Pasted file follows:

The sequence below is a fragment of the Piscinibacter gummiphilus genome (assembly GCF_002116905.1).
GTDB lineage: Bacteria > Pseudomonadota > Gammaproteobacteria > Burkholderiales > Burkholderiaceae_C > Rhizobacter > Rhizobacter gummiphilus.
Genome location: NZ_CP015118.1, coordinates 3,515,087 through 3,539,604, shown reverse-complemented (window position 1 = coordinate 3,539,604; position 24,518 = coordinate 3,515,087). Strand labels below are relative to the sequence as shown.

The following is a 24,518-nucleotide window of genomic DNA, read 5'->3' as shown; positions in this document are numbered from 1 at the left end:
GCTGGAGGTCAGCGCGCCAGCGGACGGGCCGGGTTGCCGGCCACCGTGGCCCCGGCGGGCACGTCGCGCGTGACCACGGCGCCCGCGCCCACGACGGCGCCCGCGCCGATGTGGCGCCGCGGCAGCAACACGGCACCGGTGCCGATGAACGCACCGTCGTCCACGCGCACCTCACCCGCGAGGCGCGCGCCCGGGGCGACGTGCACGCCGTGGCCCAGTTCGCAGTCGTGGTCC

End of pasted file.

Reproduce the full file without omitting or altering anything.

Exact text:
The sequence below is a fragment of the Piscinibacter gummiphilus genome (assembly GCF_002116905.1).
GTDB lineage: Bacteria > Pseudomonadota > Gammaproteobacteria > Burkholderiales > Burkholderiaceae_C > Rhizobacter > Rhizobacter gummiphilus.
Genome location: NZ_CP015118.1, coordinates 3,515,087 through 3,539,604, shown reverse-complemented (window position 1 = coordinate 3,539,604; position 24,518 = coordinate 3,515,087). Strand labels below are relative to the sequence as shown.

The following is a 24,518-nucleotide window of genomic DNA, read 5'->3' as shown; positions in this document are numbered from 1 at the left end:
GCTGGAGGTCAGCGCGCCAGCGGACGGGCCGGGTTGCCGGCCACCGTGGCCCCGGCGGGCACGTCGCGCGTGACCACGGCGCCCGCGCCCACGACGGCGCCCGCGCCGATGTGGCGCCGCGGCAGCAACACGGCACCGGTGCCGATGAACGCACCGTCGTCCACGCGCACCTCACCCGCGAGGCGCGCGCCCGGGGCGACGTGCACGCCGTGGCCCAGTTCGCAGTCGTGGTCC